Cornfield NewThe shoots of corn stand eight inches tall. The sun has only just come over the horizon, giving a pale pink glow to the morning sky. We are in the middle of the long western expanse of the cornfield, Vic holding a paper map in his hand and surveying the project. A smudge of jam on the corner of the map recalls the fun of last night as he and the kids had penciled in and erased lines. Together, they worked hard to plan the maze. Better yet, they had fun.

Today Vic is beginning to put their plan into action. The map is filled with straight Cornfield Maze Enterlines. He steps forward, pulling all the corn out of a row of dirt in an exact copy of the straight lines on his paper map, leaving a walking path through the cornfield. The trail through these baby corn plants will be almost invisible today, but what a wonderful adventure it will be when the corn eventually grows green and tall.

Cornfield Maze KidsCome fall, the great cornfield will hide a complex trail pattern of lines, turns, dead-ends, and hidden “rooms,” the whole maze carefully drawn out in the map in Vic’s hand today. One way into the corn maze. And among all the twists and turns…there is only one special way out.

As Vic works, cutting his path through the cornfield, I think of life’s trials this past year. Oftentimes, we felt blinded and lost in a maze. Today, catching the flutter of God’s map in the breeze, I am reminded of the Lord’s incomprehensible plan and His protection in our journey through life’s maze. He is the great Creator and Protector. He makes the crooked way straight.

Looking ahead to November and the fun of children laughing in the middle of the cornfield, I bow my head in thanksgiving.  God watches us in life’s maze.  He will bring us safely home.

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PRAYER:  Lord, strengthen our trust in your plan for our lives. Help us feel the love you surround us with in the midst of our daily walk.  Amen.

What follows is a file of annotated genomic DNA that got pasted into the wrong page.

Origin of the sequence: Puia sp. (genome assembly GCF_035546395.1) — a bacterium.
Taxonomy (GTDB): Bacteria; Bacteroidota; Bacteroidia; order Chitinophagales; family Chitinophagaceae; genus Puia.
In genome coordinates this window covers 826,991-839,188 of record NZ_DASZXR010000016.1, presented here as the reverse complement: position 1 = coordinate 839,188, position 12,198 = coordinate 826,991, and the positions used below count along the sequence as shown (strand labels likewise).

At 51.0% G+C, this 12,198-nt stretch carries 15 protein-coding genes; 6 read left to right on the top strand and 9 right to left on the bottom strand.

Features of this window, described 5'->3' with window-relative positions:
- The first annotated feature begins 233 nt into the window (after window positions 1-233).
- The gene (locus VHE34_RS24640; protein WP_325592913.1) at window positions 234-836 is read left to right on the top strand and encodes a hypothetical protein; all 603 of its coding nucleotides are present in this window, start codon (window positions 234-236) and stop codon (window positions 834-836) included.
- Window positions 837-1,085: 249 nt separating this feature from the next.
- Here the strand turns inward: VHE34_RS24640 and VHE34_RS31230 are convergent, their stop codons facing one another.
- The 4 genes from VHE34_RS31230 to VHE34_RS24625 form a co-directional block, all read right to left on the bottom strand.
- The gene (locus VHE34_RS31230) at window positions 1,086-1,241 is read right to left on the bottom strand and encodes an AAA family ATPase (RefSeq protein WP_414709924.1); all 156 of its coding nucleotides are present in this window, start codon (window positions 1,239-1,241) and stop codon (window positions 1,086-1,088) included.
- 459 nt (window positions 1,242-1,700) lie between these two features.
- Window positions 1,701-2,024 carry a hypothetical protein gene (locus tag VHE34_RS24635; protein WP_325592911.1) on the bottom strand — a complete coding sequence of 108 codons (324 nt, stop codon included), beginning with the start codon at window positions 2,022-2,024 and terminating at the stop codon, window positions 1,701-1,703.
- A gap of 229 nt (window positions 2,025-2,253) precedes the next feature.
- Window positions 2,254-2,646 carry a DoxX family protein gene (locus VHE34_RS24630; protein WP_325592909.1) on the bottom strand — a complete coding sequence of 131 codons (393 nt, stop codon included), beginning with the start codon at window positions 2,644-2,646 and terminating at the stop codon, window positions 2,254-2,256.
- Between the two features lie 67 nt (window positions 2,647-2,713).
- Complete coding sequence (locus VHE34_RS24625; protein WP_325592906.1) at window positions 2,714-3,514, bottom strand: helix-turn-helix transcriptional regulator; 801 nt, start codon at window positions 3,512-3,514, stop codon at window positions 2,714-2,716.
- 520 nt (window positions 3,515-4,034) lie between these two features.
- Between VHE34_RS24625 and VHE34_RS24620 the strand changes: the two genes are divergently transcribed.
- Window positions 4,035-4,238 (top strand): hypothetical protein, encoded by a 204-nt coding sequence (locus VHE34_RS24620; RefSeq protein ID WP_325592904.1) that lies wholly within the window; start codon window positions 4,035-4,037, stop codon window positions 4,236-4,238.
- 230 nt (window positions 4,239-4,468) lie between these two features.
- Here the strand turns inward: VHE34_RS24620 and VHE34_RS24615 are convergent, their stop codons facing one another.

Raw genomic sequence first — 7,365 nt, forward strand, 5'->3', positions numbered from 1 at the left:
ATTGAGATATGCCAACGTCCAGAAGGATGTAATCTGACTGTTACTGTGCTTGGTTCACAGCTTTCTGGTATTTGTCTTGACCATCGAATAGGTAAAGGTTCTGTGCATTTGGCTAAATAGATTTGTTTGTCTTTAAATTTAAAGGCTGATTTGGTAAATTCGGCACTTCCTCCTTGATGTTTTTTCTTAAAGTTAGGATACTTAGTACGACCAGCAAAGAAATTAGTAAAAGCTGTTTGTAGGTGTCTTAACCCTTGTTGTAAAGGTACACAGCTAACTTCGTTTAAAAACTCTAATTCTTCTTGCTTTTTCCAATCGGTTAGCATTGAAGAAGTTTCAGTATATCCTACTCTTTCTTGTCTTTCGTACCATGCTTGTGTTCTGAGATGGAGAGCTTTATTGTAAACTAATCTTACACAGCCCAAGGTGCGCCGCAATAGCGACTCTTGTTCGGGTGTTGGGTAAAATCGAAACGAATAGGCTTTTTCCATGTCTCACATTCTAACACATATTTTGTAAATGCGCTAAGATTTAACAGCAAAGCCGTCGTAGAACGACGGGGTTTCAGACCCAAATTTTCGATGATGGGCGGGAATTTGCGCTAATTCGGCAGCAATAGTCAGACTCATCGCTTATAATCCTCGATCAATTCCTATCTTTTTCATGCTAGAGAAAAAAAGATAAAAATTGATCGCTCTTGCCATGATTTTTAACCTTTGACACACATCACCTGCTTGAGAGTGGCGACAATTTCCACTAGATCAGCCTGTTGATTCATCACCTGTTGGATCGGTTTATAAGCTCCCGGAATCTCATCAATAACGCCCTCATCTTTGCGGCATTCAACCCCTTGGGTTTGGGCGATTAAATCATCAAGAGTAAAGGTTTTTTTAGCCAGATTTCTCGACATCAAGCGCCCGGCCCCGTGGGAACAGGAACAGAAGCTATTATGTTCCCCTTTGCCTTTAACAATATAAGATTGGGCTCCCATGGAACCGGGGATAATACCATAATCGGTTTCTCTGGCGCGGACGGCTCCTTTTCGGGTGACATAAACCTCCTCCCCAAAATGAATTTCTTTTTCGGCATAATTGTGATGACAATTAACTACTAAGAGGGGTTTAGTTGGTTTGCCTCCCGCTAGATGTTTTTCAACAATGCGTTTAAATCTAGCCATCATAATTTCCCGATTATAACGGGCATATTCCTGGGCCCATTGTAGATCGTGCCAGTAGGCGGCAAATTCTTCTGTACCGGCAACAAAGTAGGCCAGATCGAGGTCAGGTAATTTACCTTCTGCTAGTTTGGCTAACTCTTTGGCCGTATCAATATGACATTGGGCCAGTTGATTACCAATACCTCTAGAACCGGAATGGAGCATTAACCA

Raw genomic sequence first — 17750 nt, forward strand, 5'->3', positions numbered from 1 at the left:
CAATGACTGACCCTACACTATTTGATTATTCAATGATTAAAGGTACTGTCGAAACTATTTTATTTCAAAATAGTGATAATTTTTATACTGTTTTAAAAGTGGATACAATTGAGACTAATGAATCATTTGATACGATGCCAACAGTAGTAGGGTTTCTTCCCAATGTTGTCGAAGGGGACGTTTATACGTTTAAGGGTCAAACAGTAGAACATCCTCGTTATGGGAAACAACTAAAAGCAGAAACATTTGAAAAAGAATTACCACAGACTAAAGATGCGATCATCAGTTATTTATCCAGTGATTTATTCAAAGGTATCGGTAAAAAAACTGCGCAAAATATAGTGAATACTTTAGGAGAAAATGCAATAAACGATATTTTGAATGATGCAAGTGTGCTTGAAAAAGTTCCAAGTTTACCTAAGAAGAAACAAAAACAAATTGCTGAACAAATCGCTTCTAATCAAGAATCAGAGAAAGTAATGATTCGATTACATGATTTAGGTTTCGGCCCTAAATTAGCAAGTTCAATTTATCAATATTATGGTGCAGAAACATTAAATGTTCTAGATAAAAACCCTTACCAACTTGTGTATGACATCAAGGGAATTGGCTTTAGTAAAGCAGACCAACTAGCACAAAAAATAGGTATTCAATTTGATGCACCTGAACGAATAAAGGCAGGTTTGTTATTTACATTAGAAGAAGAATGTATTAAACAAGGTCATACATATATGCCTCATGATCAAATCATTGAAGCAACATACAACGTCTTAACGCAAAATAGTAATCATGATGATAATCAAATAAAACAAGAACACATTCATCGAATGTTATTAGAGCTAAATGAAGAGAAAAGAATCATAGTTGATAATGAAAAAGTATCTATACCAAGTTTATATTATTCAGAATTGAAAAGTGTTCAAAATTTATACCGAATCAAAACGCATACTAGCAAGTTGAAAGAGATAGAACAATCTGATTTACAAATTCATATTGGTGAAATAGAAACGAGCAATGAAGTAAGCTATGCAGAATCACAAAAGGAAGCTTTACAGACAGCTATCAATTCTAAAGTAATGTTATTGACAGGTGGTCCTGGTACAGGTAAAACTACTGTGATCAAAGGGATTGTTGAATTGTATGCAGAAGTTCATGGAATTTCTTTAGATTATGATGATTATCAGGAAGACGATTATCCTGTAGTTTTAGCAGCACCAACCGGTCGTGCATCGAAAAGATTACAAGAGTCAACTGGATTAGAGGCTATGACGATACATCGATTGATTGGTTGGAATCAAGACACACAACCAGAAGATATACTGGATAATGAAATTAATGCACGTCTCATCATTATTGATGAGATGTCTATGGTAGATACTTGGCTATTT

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Meditations:  In the Garden
TABLE OF CONTENTS

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Copyright 2013.  All Rights Reserved.

 

God’s House

 

When Vic and I bought our dilapidated Victorian house, all of our friends knew where our time and money would be going.  They were right…fifteen years marked off not by seasons or holidays, but by home-improvements.

What they didn’t know, though, was that my heart really wasn’t tied to the house that would demand such devotion.  My heart belonged outside in the yard, even more run-down than the house.  Oleander bushes around the back yard were no more than stands of tall dried sticks.  At least they hid the sorry truth of our yard from neighbors, a full expanse of packed, hard dirt, a vast brown wasteland.

Move-in day was simple for us as young marrieds in our first home.  We set our clothes in the closets and carried in our dining room table and chairs.  Move-in finished!  Excitedly, we grabbed our remaining small wad of money and drove to the nursery, making our first home-improvement purchase, trees.

Trees wouldn’t care how bad the house looked.  They would grow undaunted by the list of tasks demanding our attention.  We could survive without tile in the kitchen or curtains on the windows, but we absolutely needed trees.  And grass, a flower garden, a vegetable garden, a hose, a drip irrigation system, lawn sprinklers, and monkey vines to grow over the new trellis and up onto the peaks of the roof.